Speed racer, it seems the statements I've posted anger you. I really don't care to make friends, I'm only offering helpful advice when I have something to offer on a post, as it may help someone with their horse. Some people benefit from other people's experiences.

As for the appearance, I'm not talking about a thick, cresty neck. Anyone with a good eye can see the difference, and knows what I'm talking about in the difference between a gelding that was cut while immature, and it's not just the neck.

It seems the common sense reasons we wait to geld later anger you. I've posted some very good reasons that some owners of colts may not be aware of. Some people may not know gelding too soon affects their appearance. I'm not all high and mighty, but I think it's asinine to geld a 3 month old, or even 7 month old. I didn't claim to be better, I claimed we probably geld more than many people. You seem awfully angry at being presented with perfectly logical reasoning and common sense.

You obviously know nothing about the signs, or what I'm talking about. If you looked into it at all, you'd understand planetary movement is precisely why the dates change each month. Many people who raise a lot of livestock be it horses, cattle, etc. know about the signs. This even applies to planting crops. It's not superstition, my dear. God gave us the signs in the sky to know when to plant, and care for our God given livestock. Even the Bible mentions the signs in the sky, but I'm going to get into Scripture with you.

While I may be strange to you, I find you to be quite rude.
     
    11-29-2012, 06:01 PM
  #37
Trained
Quote:
Originally Posted by 6W Ranch    
I've given you the VERY good reasons why we wait. It's good to wait for the same reason you don't neuter a dog too early. Just because they've dropped doesn't mean they are mature. A colt doesn't complete his growth in the same way as he would, if he were allowed to reach sexual maturity. We have a 7 month old colt who has fully dropped, but he's not sexually mature, and there's no way we'd geld him now.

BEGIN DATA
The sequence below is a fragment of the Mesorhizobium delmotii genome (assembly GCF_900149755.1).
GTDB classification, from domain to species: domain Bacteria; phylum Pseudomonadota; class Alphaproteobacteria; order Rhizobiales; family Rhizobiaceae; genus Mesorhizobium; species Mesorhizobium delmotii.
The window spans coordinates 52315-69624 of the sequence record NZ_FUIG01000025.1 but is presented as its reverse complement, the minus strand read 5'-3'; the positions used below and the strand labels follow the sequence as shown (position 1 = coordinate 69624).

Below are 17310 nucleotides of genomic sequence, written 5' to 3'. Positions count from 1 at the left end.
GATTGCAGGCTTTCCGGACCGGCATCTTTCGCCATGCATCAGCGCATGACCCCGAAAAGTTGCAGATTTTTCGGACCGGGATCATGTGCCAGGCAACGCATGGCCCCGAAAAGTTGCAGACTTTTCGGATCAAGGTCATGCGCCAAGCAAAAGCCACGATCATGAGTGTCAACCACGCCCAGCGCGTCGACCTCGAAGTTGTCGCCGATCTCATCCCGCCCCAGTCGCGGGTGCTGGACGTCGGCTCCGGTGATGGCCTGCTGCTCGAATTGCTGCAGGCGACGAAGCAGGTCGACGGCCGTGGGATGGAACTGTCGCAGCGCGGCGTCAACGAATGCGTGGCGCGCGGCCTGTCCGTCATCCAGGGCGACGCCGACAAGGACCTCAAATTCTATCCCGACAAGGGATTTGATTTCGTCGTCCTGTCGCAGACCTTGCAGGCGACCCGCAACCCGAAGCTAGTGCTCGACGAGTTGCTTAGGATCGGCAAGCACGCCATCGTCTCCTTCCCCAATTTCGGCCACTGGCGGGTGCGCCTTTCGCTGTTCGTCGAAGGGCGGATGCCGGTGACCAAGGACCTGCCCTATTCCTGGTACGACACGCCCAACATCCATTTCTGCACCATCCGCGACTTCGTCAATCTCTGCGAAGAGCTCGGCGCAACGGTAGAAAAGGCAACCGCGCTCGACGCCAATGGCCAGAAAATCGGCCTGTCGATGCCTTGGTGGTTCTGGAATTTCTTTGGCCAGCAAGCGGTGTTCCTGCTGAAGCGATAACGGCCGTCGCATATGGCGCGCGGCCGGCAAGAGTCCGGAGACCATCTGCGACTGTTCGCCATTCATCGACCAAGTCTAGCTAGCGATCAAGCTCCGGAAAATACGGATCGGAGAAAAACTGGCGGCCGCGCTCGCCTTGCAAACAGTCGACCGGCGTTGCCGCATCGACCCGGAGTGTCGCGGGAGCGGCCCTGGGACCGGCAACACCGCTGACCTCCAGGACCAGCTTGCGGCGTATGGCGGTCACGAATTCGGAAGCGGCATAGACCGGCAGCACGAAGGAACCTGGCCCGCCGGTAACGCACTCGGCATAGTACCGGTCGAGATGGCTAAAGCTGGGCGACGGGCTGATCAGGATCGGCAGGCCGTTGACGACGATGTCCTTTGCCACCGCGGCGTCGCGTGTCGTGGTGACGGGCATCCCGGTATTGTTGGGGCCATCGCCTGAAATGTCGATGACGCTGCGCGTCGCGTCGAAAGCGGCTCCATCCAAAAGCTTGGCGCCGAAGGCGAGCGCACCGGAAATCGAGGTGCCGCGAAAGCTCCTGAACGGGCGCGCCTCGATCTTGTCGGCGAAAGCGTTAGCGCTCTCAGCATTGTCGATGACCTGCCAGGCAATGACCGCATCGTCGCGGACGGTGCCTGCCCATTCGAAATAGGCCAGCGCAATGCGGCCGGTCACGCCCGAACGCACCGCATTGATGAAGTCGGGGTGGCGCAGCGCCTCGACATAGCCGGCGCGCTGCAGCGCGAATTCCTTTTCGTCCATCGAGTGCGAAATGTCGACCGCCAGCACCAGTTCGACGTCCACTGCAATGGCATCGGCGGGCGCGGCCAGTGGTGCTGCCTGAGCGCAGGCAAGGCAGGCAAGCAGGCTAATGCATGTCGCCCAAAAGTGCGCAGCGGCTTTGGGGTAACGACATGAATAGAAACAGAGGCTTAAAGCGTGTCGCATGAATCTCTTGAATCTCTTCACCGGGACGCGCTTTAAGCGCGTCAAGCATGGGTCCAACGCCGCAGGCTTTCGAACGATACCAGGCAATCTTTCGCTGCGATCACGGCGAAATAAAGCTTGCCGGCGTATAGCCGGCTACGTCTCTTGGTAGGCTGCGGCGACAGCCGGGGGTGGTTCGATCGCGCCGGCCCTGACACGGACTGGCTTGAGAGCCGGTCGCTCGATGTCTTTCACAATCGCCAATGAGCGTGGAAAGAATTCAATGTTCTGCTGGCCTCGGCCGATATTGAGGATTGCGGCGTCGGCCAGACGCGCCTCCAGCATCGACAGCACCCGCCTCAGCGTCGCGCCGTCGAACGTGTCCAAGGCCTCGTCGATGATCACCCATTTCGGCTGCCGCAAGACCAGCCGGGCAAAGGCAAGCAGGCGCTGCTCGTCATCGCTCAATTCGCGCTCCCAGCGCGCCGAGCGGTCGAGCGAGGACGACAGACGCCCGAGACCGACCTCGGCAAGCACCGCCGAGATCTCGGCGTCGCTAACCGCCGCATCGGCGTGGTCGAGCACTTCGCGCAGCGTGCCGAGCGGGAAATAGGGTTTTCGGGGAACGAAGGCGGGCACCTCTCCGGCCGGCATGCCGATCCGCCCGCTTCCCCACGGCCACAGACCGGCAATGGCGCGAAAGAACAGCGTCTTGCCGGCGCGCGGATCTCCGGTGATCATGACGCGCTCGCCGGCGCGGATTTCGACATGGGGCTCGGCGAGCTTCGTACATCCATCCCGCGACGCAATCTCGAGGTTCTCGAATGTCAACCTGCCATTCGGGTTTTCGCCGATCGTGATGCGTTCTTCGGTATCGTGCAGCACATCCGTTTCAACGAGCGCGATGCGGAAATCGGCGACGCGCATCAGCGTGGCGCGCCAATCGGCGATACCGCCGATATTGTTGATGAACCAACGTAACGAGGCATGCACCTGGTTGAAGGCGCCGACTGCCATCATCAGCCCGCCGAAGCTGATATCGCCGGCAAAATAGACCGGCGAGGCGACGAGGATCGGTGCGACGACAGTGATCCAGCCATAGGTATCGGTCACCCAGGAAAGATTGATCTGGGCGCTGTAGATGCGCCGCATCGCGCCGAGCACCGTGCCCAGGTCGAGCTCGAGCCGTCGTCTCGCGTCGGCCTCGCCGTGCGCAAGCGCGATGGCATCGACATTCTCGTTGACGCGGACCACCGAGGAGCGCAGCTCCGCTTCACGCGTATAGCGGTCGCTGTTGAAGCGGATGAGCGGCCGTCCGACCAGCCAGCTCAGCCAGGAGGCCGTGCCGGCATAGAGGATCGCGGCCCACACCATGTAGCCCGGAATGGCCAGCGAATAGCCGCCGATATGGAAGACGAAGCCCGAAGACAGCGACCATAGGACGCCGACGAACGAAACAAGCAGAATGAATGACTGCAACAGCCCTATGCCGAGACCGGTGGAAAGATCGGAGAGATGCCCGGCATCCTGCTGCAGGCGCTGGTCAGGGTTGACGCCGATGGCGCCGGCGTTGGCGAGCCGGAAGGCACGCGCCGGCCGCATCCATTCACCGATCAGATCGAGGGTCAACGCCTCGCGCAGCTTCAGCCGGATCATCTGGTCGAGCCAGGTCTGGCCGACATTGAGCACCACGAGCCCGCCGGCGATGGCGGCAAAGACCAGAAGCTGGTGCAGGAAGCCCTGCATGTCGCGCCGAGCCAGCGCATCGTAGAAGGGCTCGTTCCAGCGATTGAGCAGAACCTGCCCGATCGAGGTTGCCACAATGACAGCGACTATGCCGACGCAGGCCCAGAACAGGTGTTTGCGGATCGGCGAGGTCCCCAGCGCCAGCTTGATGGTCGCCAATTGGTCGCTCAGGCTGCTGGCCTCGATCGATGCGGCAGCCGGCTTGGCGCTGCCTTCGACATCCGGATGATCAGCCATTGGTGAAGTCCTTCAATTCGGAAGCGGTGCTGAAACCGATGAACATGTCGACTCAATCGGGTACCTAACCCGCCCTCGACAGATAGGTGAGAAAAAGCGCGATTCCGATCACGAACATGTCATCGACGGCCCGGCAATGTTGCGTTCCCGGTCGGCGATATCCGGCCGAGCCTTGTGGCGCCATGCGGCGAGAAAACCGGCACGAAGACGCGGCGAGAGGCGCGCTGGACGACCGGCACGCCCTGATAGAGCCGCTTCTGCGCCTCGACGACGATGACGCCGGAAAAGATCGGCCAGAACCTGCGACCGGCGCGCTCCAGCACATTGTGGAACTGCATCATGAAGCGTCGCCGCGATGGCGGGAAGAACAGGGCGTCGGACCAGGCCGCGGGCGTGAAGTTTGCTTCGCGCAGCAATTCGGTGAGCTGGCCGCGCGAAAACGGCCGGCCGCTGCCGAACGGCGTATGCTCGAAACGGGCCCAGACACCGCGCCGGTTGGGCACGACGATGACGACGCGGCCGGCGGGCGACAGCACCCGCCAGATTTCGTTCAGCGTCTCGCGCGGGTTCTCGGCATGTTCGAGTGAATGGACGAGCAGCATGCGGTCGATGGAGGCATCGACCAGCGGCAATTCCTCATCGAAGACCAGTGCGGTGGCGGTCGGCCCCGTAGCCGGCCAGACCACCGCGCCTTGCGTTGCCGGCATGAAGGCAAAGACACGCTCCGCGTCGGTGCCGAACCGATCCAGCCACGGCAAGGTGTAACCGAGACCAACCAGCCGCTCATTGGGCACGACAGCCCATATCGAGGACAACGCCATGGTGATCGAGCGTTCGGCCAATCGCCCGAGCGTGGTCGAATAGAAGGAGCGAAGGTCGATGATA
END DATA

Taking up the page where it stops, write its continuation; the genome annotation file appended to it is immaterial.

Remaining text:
Also, it will definitely affect personality similarly to the way it affects a dog. If you want a dog that is somewhat puppy-like forever, then neuter him early. The horse WILL perform far better if permitted to mature further. They have better minds, focus and better appearance.
The underlined statement is completely false. It has been a long established fact that geldings will actually "complete their growth" to a greater extent than a stallion. This is because the growth plates get a message to stop growing when a colt reaches sexual maturity, thus actually stunting the horse's potential growth. Not only can this impact the eventual height of the horse, but if a colt reaches sexual maturity at an awkward growth stage, that can be retained as his "normal" conformation. Additionally, any muscle mass gained as a result of the extra testosterone in a colt's system will actually be lost slowly post gelding, so there is no benefit at all.
NdAppy, MsBHavin, Lexiie and 2 others like this.
     
    11-29-2012, 06:04 PM
  #38
Green Broke
So, the OP got her 7-month old colt gelded, seems to be fine & the vet only charged her $75-sounds good all around. Her board barn required the gelding be done. Stallions/intact colts aren't welcome everywhere. Sometimes you gotta do what you gotta do.
smrobs, Lwhisperer and NBEventer like this.
     
    11-29-2012, 06:06 PM
  #39
Trained
Quote:
Originally Posted by Cacowgirl    
So, the OP got her 7-month old colt gelded, seems to be fine & the vet only charged her $75-sounds good all around. Her board barn required the gelding be done. Stallions/intact colts aren't welcome everywhere. Sometimes you gotta do what you gotta do.
Exactry!!

Yay for good/not crazy vets that charge normal prices!!
smrobs, NdAppy, Chiilaa and 3 others like this.
     
    11-29-2012, 06:55 PM
  #40
Green Broke
And IMO, waiting to geld a horse until sexual maturity so the hormones can bulk them up is pointless and unnecessary. For example, I have a stallion and a gelding at my place right now that are full brothers, the gelding is twice as wide and has much more bulk and substance than his stallion brother. And they are 15 and 12, so obviously aren't going to be maturing any more, lol. If I put them side by side and asked you to guess which was which, with the obvious bits hidden from view, I'd bet money you would guess wrong.